179 Color Schemes For Your Gtk-Based Linux Terminal (Gnome Terminal, Tilix, Xfce Terminal, More)

Linux terminal color schemes

Gogh is a set of Bash scripts that makes it easy to change the terminal color scheme on Linux and macOS. It currently offers 179 terminal color schemes (even though its website only lists 168 with previews), and it supports Gtk-based terminals like Gnome Terminal, Xfce Terminal, Mate Terminal, Pantheon Terminal, Tilix and Guake on Linux, and iTerm2 on Mac.

You can view most of the color schemes on the Gogh website.

This article will show you how to install and apply new terminal color schemes using Gogh, with the particularities this involves for each terminal application supported by Gogh (including workarounds, which are required in some cases).

Gogh installation and usage with each terminal it supports on Linux

The Gogh color scheme installation has some particularities with each terminal it supports. I tested it with the terminal it supports on Linux, but only on Ubuntu (including Xubuntu and Ubuntu Mate), Debian 10, and Elementary OS 5.0 Juno.

There might be even more particularities when using Gogh on other Linux distributions, but as you can imagine, I can't test all possible combinations, and I've already spent half a day trying it on various Ubuntu (and flavors) versions, Debian and Elementary OS, so my instructions target these, along with other Debian or Ubuntu based Linux distributions, including Linux Mint, Pop!_OS, and so on.

Gogh should work on other Linux distributions as well, but I did not try it.

Before trying to use Gogh, you'll need to install dconf-cli, uuid-runtime, and optionally wget (if you wish to use it as it's mentioned on the Gogh website). Install these on Debian, Ubuntu, and any Linux distribution based on Debian or Ubuntu using:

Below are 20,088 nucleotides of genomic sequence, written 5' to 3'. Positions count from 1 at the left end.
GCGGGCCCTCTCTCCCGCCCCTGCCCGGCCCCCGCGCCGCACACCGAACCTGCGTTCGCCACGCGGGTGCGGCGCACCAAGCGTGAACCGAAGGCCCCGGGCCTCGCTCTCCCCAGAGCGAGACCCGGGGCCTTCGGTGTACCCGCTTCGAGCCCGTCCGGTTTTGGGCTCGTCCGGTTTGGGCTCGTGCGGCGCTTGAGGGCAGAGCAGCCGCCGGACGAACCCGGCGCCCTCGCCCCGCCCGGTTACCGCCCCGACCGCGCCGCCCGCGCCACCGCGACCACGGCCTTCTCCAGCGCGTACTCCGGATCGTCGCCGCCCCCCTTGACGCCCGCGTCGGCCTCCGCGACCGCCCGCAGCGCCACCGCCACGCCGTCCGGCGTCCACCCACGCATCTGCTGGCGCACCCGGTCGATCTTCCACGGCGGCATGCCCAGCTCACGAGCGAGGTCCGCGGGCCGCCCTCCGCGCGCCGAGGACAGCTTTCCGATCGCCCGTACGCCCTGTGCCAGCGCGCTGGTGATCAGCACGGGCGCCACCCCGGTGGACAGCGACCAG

sudo apt install dconf-cli uuid-runtime wget

Please read the Gogh particularities I encountered, for the terminal emulator you're using, which is further down in this article! Only then install new color schemes using Gogh.

Gogh terminal color scheme installer

The official way of using Gogh on Linux is the following:

bash -c  "$(wget -qO- https://git.io/vQgMr)"

And on Mac:

bash -c  "$(curl -sLo- https://git.io/vQgMr)"

This lists all available terminal color schemes in Gogh, and asks you to enter the number of the theme you wish to install. It also asks if you wish to apply it in some cases.

But using Gogh this way has some security concerns. You can check the script code today, but what if it changes tomorrow and it then contains some malicious code (e.g. if the repository is hacked)? This is why I prefer to clone the Gogh repository and use the script for a particular theme, this way checking the script code being a lot easier. This can be done by cloning the Gogh GitHub repository:

git clone https://github.com/Mayccoll/Gogh

And then apply a terminal color scheme, let's say Zenburn, by going to the Gogh themes/ folder and running the zenburn.sh script:

cd Gogh/themes
./zenburn.sh #or whatever color scheme you want to use

Use whatever method suits you.

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Below you can read my finds in using Gogh with the Linux terminal emulators it supports (Gnome Terminal, Xfce Terminal, Mate Terminal, Pantheon Terminal, Tilix and Guake), with some very important notes:

  • Gnome Terminal

Tested using Gnome Terminal 3.28.2 on Ubuntu 18.04, Gnome Terminal 3.32.1 on Ubuntu 19.04, and Gnome Terminal 3.30.2 on Debian 10.

Before using Gogh, you'll need to create a new Gnome Terminal profile, or else you'll get an error. From the Gnome Terminal Preferences, click the + button next to Profiles, enter a new profile name and click Create. After installing a new color scheme (which is added as a new profile for Gnome Terminal) using Gogh, you can delete this profile.

Since the color scheme is installed as a new profile by Gogh in Gnome Terminal's case, you can change it temporarily by right clicking inside the terminal window and choosing the new profile from there. To make it permanent, open the Gnome Terminal Preferences and make the profile you want to use (which should have the name of the color scheme) default.